JK – Tough question as in this case, you need both. Your mind will only get you so far if your body is unable to acclimatise. I know people that are mentally incredibly strong but have been unsuccessful on Everest as they have just not been able to acclimatise. Personally I do believe that mental strength would be more of an advantage as the oxygen systems are becoming lighter and so much more efficient that it takes a slight edge off the physical side. Mental strength is useful for being able to put up with sleep deprivation, the cold and not beating yourself up mentally when things are not going so well, which at some point will happen.

SR – Everest summiteers are praised for making the top but how much do the climbers themselves owe to the Sherpas?

JK – A massive amount, as there are very few climbers that would be able to stay alive and make it to the top and back down without a team of sherpas. For me they are the real heroes of Everest and climbing at high altitude in general. Their strength, determination and general demeanour is something that I’m in awe of.

SR – I saw a quote from you that read: “the Atlantic row was actually quite enjoyable,” which I believe makes you not only the first person to row the Atlantic, climb Everest and cycle around the world but also the very first to suggest rowing the Atlantic is enjoyable. Since you enjoyed it so much, which moment was your favourite?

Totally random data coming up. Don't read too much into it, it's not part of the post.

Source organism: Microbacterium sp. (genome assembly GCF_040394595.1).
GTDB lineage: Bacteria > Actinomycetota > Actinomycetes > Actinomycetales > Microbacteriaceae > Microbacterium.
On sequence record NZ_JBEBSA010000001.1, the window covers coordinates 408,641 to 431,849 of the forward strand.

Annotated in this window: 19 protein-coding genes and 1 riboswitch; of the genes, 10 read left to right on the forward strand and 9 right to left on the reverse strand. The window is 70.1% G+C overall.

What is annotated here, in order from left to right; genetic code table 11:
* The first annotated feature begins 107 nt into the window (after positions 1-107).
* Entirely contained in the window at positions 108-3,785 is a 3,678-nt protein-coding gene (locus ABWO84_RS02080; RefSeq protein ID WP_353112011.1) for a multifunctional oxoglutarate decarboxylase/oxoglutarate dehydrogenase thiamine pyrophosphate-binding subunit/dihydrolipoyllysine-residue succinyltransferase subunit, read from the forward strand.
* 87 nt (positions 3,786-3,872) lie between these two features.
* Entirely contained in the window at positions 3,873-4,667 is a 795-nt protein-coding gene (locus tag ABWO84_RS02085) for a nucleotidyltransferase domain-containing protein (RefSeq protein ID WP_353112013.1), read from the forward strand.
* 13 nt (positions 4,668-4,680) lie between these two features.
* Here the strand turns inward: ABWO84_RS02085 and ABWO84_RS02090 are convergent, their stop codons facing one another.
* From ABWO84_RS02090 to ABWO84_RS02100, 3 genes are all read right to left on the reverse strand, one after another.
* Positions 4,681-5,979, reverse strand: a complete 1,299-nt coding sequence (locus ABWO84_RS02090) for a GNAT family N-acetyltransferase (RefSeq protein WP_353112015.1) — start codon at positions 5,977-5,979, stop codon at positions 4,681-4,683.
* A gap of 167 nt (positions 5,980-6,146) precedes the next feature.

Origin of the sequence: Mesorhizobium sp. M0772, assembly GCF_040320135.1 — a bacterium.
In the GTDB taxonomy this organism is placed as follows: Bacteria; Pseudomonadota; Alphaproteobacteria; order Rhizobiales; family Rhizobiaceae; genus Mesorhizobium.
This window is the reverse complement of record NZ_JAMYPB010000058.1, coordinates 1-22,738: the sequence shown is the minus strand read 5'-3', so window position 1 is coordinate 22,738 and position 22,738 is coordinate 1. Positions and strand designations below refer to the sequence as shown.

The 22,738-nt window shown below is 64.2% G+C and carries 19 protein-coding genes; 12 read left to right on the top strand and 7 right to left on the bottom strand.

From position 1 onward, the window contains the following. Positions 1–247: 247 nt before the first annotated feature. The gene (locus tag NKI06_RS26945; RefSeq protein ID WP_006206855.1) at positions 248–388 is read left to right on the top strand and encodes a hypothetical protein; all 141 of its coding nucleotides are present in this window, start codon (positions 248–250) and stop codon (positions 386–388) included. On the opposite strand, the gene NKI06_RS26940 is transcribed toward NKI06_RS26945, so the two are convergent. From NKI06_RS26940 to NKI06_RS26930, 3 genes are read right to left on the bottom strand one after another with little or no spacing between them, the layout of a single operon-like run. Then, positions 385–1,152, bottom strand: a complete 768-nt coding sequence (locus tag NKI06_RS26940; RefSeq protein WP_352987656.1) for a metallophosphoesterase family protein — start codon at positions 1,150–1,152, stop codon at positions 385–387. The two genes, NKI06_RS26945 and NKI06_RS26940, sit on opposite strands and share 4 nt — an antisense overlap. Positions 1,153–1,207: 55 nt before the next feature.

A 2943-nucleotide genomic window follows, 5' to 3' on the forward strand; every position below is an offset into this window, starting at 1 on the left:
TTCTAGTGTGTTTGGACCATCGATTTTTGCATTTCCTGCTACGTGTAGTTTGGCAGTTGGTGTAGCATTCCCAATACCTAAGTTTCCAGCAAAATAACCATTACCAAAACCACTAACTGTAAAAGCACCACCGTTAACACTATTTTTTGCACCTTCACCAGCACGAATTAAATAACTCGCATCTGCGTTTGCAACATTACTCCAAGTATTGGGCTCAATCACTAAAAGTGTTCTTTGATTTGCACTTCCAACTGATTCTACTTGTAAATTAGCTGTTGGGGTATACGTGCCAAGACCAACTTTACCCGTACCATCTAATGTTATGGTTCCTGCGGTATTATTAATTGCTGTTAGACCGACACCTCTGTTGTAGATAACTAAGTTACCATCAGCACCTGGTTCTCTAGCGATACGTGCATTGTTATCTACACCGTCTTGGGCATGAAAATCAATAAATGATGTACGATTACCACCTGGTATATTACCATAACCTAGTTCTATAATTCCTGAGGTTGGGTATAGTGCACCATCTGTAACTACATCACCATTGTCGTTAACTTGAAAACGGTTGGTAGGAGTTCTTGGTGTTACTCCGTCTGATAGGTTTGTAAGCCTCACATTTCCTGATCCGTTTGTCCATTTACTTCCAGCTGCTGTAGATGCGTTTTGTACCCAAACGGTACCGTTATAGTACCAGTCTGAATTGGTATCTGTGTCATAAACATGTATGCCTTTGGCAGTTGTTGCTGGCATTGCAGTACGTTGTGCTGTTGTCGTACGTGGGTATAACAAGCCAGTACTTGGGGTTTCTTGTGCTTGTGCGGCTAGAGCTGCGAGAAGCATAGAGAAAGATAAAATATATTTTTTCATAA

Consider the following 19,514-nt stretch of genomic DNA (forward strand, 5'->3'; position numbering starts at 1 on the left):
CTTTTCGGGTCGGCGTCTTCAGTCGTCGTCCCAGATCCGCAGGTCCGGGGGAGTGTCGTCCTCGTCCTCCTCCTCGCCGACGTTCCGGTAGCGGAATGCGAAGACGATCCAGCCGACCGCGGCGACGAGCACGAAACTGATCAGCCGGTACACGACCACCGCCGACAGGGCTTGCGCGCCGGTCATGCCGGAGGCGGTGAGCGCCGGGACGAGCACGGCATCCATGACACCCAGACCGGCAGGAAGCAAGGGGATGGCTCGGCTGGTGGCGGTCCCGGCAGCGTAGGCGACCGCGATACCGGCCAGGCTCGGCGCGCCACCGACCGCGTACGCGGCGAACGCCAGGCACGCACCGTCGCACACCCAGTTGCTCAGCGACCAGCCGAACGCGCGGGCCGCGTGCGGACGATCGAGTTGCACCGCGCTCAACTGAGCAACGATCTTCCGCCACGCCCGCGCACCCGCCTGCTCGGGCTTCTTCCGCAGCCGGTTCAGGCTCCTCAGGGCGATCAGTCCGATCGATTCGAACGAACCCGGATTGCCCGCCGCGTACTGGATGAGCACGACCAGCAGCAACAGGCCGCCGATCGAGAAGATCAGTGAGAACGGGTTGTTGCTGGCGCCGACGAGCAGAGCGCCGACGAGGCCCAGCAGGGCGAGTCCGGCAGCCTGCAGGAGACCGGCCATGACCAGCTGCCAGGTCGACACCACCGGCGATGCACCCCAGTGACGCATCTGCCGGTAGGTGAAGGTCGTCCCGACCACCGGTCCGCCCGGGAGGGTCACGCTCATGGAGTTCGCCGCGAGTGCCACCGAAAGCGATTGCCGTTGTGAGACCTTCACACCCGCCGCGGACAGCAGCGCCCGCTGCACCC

JK – There are so many moments that I remember but one that stands out for me was lying back on the deck one calm night in the middle of the Atlantic when the moon was shining bright. There were literally thousands of stars shining in the sky and shooting stars were flying across the horizon as they were burning up on entry into the earth’s atmosphere.

SR – You rowed 3000 miles, which is an equivalent distance to going up and down the length of Great Britain nearly five times – what on earth occupied your mind throughout the journey?

JK – I tried to use the time constructively so I devised a list of things that I wanted to do when I eventually returned home. Every time something came in to my head I would write it down ending up with one gigantic to do list. Listening to music and writing blogs took up a fair bit of my mental time as well.  It was very common for me to think about my friends and family members whilst I was rowing and wonder what they were getting up to.

SR – With the boat being thrown around and even turning over, how did you manage to get any sleep knowing nobody was in control?

JK – That was easy – after twelve hours rowing you can pretty much sleep anywhere and in any position. Whilst rowing the Atlantic I experienced tiredness to a completely new level. You also gain a lot of confidence in the boat and after a while I didn’t even realise the boat was moving around. It’s amazing how human beings can adapt to situations that you would not think possible.

SR – Planning a short bike ride can be challenging enough for some but how did you go about drawing up a route for an 18,000 mile epic?